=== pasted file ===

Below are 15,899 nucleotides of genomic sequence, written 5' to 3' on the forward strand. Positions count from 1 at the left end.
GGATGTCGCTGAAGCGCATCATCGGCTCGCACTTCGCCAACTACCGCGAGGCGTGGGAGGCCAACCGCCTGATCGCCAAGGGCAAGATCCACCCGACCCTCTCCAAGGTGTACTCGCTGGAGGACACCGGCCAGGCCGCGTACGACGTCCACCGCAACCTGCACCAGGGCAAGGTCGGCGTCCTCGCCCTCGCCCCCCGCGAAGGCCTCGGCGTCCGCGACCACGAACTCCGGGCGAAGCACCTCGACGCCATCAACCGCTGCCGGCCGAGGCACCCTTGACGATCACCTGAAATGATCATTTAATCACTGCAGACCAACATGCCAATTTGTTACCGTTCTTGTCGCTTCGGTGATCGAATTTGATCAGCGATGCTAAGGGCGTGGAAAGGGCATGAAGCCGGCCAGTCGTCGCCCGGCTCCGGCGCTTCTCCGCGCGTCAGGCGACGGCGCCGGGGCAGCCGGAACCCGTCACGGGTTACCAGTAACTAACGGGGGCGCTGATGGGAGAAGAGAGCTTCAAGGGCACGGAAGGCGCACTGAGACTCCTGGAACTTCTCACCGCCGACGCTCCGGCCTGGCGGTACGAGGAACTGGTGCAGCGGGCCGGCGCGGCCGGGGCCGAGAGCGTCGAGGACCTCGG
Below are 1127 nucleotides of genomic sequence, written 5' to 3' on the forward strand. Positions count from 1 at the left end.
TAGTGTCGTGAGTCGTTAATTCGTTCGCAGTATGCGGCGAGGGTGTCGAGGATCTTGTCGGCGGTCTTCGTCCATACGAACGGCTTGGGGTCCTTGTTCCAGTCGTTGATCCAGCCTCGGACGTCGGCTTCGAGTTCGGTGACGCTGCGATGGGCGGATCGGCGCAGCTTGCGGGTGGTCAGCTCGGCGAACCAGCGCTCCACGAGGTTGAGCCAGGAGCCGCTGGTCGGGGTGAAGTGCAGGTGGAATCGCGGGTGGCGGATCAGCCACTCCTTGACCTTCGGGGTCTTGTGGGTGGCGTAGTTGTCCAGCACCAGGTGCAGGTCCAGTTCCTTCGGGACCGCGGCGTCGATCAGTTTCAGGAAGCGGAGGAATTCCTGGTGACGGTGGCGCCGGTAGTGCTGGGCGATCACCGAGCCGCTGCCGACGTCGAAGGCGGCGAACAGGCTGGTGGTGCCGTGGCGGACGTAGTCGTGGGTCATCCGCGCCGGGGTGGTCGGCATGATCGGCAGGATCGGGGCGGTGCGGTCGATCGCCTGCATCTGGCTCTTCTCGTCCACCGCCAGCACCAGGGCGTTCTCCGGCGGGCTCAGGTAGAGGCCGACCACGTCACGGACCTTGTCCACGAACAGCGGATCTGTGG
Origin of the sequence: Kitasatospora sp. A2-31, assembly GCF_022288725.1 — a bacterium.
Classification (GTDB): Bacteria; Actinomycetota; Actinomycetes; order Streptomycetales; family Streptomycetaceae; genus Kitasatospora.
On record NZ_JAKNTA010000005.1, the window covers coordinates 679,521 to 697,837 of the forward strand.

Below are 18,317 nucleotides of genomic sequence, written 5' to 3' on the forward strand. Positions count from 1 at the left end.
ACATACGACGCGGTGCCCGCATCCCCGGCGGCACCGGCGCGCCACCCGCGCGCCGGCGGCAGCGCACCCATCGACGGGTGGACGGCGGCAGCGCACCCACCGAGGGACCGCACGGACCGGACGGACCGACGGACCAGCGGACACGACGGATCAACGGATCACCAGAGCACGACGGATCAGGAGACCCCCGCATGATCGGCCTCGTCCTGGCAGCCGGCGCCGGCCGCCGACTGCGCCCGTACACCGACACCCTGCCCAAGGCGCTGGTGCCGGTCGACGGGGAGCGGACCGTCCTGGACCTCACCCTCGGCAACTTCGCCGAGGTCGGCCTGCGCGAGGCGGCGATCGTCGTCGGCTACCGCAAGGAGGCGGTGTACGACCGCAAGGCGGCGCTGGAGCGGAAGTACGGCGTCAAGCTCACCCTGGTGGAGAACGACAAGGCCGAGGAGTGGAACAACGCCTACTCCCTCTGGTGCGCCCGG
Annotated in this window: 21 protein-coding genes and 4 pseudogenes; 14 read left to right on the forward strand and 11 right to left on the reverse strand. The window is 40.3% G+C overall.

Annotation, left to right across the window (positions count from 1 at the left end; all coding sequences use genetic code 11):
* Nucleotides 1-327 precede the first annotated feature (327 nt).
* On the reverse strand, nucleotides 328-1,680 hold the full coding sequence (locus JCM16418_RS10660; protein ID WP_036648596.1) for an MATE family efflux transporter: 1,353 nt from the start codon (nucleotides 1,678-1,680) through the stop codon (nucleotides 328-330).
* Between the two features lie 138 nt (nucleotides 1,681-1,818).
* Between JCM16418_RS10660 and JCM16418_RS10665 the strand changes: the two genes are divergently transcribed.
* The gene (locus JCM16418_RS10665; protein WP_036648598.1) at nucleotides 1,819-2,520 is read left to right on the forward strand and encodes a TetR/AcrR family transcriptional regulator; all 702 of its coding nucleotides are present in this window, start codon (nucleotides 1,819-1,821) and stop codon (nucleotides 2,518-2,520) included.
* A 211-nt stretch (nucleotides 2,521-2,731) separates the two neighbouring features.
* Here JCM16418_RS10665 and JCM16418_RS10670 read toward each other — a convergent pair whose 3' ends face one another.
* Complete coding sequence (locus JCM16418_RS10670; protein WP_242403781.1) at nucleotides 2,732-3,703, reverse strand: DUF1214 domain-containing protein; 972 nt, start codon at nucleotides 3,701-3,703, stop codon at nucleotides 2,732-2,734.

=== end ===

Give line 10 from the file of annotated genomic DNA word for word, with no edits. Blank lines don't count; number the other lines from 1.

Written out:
Annotated in this window: 21 protein-coding genes and 4 pseudogenes; 14 read left to right on the forward strand and 11 right to left on the reverse strand. The window is 40.3% G+C overall.